In verse 17 there is an interesting point added. Death reigned through one man, but for those who receive God's grace and the gift of righteousness, they will reign in life through Jesus Christ. It's an interesting addition, for it does not speak simply of life vs. death, but of reigning. In addition, it does indicate that God's grace and gift of righteousness must be received, implying that there is the possibility of refusing.

    But on to the verse you mentioned. Verse 18 refers to condemnation for all men and contrasts that with the act of righteousness (Christ's) which resulted in justification and brings life, again for all men. Verse 19 goes back to referring to 'the many' who were made sinners and 'the many' who are made righteous through Christ.

    Looking at these verses together, there is no escaping that justification was provided for all men -- or at least all men who are sinners! And that is all of us, certainly!

    But there is something which denies universalism here -- righteousness is a gift, and a gift can be accepted or refused. Those who accept will reign through Christ. That is clearly stated. This, despite the fact that justification is provided for all men.

    The whole point of all of this is that it is a gift. If you accept it you die to yourself, get Christ, and your destination is heaven. If you refuse it, you have only this life on earth with your sin nature in control, you get only yourself, and your destination is hell. But the gift, as the verses in Romans 5 so clearly point out, is there for everyone and the choice is therefore theirs.

    In Romans 8:3-4 there is the explanation, which you quoted, about what has happened. But note that the righeous requirements of the law are only fully met in us who do not live according to the sinful nature, but according to the Spirit. That is because when we are born again, Christ is in us through the Holy Spirit.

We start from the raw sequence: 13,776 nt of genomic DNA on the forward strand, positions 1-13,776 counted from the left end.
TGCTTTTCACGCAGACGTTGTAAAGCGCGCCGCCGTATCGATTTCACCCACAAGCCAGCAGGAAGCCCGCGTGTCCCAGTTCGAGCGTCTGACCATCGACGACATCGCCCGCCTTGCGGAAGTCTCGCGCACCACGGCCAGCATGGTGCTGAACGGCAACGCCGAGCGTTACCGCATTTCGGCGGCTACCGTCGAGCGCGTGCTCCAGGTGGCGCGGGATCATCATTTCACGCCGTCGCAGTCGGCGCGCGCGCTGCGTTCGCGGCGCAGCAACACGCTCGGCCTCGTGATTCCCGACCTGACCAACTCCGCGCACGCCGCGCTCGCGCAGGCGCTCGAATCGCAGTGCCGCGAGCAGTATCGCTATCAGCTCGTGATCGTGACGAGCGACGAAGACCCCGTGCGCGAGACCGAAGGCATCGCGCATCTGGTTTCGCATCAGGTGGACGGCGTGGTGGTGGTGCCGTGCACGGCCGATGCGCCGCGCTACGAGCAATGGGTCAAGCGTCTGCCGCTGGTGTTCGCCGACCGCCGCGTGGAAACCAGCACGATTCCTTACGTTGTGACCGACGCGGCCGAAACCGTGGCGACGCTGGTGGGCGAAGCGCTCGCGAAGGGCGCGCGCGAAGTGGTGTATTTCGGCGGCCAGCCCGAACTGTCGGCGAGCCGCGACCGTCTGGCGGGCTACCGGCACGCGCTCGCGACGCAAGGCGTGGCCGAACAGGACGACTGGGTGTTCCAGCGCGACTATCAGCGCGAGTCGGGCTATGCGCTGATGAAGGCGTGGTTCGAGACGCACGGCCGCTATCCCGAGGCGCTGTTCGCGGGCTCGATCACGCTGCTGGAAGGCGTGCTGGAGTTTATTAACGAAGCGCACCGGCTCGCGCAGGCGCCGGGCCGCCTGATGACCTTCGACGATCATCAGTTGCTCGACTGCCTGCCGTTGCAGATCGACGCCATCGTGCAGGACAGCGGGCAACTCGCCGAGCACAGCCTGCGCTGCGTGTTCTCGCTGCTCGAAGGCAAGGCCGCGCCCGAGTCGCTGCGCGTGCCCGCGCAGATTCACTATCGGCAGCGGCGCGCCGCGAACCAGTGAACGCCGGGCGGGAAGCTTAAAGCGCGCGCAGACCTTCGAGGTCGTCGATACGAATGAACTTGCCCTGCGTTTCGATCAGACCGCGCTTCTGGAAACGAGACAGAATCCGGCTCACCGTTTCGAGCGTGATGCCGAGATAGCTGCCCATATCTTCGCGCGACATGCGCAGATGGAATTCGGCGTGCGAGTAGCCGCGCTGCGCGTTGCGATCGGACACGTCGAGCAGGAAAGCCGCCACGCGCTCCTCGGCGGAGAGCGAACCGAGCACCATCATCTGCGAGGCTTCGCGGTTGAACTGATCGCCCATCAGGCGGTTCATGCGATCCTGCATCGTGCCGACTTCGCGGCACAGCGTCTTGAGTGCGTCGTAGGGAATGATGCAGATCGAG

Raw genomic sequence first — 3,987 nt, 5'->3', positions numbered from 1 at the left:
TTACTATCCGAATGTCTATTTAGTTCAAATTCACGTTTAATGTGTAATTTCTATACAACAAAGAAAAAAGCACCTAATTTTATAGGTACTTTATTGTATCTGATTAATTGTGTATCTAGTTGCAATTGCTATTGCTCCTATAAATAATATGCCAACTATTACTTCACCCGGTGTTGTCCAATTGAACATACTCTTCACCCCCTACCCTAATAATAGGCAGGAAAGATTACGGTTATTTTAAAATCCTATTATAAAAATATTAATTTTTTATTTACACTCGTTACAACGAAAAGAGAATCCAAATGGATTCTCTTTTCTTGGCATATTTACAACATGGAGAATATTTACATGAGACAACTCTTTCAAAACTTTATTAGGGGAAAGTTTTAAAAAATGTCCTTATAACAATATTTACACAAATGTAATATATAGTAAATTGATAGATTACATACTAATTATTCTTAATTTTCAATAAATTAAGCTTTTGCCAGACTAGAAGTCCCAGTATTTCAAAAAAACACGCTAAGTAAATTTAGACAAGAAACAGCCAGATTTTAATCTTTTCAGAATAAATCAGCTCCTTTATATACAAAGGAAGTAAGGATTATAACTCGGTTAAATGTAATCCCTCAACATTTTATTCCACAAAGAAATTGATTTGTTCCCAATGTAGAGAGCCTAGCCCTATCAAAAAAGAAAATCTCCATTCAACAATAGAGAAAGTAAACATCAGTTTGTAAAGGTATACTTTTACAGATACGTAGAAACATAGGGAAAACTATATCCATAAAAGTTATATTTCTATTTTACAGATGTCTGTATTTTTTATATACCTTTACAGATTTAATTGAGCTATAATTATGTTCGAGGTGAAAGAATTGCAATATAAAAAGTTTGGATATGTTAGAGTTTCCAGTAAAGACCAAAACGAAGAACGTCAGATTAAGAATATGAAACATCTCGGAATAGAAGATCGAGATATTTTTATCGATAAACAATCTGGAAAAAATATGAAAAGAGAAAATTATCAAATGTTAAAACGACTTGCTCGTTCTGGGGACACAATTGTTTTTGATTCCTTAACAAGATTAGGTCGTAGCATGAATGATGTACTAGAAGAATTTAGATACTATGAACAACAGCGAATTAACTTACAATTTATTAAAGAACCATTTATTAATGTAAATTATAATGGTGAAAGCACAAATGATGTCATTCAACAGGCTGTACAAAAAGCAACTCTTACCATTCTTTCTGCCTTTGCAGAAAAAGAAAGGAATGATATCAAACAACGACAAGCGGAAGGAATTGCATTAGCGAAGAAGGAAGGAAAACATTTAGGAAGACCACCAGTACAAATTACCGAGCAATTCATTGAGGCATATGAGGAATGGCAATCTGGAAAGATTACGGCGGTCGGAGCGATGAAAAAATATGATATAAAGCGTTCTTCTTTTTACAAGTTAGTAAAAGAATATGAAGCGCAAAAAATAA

So if we put this together with the Romans 5 material you referred me to, then we have righteousness and justification provided for all men through Christ but fulfilled only in those who become His by believing on Him (John 1) and thus accepting that gift.

    As I think about this, it seems that Calvinism is more than willing to impute Adam's sin to all of us, but not Christ's sacrifice to the same number of us. However that is exactly what Paul is saying is the truth in the verses you pointed out in Romans 5.

    I read your post about monergism as you see it and I think the only point we might be disagreeing about here is that I do feel that we have been given the right and ability to choose whether we will be slaves of sin or slaves of righteousness. Both are there for us in completed form. But the choice is ours. Does that make us 'partners with God'? Only in the sense that the receiver of a gift is somehow in partnership with the giver. However the giver is fully responsible for the gift and the receiver, especially in the case of Christ and us, has done nothing to deserve or help with the gift at all. But we are allowed to receive or reject. Without that choice we cannot fulfill the reason we were created, which is to love. Love has to be a choice, a decision, or it is not love. And both the Great Commandments are to love. That is why we were created and what we were created for. And God loving through us is what brings Him glory and the blessing of a fulfilled creation.

    Bill, of course God could write the law any way He wanted/wants. However He did what He did and playing what-if games where God is concerned is not fruitful at all.
     
  20. TC

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    The Bible says that whatever is not of faith is sin. Unbelief is not of faith - thus imho unbelief is sin.